All The Misery Money Can Buy
It’s rare to find a band with the taste (and frankly, the cojones) to cover a Nina Simone tune, but this Colorado-based band pulls it off effortlessly on “Sinnerman”. For their fifth album, Gasoline Lollipops, led by Clay Rose, mine a path of Americana that is both soulful and rocking. Starting with the title cut, you quickly surmise that Rose and crew have tasted “all the misery money can buy” with lyrics such as “I sold my soul to the company jail…”.
The way the guitar of Don Ambory mixes with the Hammond organ of Scott Coulter reminds you a bit of Gov’t Mule, except Haynes generally doesn’t write songs about a friends demise (“Dying Young”) or protest music as sharp as “Lady Liberty”. “Get Up!” is as perfect a show opener as you can imagine, a burst of New Jersey soul with a rockin’ backbone (and Coulter shines again on keys). They slow it down on “Nights are Short”, with a soulful groove that offers a contrast to Rose’s rather mournful lyrics, which seems to be his hallmark.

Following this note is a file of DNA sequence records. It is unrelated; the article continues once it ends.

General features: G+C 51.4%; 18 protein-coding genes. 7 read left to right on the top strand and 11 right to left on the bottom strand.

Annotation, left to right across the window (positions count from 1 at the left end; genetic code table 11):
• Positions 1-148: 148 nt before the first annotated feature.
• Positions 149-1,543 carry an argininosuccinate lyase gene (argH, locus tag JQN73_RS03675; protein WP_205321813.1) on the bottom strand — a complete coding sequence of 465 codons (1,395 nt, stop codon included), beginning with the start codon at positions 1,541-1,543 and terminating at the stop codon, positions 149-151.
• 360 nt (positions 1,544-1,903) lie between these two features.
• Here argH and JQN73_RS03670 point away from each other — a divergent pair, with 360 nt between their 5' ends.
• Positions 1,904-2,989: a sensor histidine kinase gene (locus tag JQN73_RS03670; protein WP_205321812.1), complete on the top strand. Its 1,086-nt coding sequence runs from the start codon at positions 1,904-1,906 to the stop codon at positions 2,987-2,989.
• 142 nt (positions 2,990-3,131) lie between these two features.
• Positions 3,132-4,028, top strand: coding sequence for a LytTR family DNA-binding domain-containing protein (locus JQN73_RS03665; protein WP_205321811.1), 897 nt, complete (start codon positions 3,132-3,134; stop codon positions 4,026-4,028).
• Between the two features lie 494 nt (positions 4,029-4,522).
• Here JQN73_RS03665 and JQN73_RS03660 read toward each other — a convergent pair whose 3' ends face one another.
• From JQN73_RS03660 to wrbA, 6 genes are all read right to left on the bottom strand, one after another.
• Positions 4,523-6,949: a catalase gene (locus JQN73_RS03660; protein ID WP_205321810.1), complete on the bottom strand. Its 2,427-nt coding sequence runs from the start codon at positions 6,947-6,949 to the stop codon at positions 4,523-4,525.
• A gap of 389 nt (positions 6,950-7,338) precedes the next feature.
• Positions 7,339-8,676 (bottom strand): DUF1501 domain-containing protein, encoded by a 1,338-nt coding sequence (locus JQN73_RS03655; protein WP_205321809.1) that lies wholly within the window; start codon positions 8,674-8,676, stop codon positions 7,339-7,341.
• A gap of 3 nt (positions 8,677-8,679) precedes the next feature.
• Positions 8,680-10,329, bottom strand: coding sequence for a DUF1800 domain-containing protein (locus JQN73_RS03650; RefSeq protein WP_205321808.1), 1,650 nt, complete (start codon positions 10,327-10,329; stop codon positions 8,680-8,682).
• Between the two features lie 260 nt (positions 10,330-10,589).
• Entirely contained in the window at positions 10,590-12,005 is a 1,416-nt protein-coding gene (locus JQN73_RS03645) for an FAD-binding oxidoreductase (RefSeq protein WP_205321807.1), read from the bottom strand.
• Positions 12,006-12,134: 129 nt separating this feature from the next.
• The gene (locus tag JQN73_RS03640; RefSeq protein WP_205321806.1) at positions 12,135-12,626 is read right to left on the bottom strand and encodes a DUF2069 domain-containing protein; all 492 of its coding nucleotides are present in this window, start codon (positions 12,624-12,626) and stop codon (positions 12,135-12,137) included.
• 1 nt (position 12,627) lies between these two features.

The record ends with aforementioned “Sinnerman”, and Rose wrings all the tension and mystery in Simone’s lyrics with distorted vocals atop a simple piano part. It works gracefully, and shows that Gasoline Lollipops are a band comfortable with a challenge, able to go from a quiet intensity to a full on roar. These are guys to keep on your short list.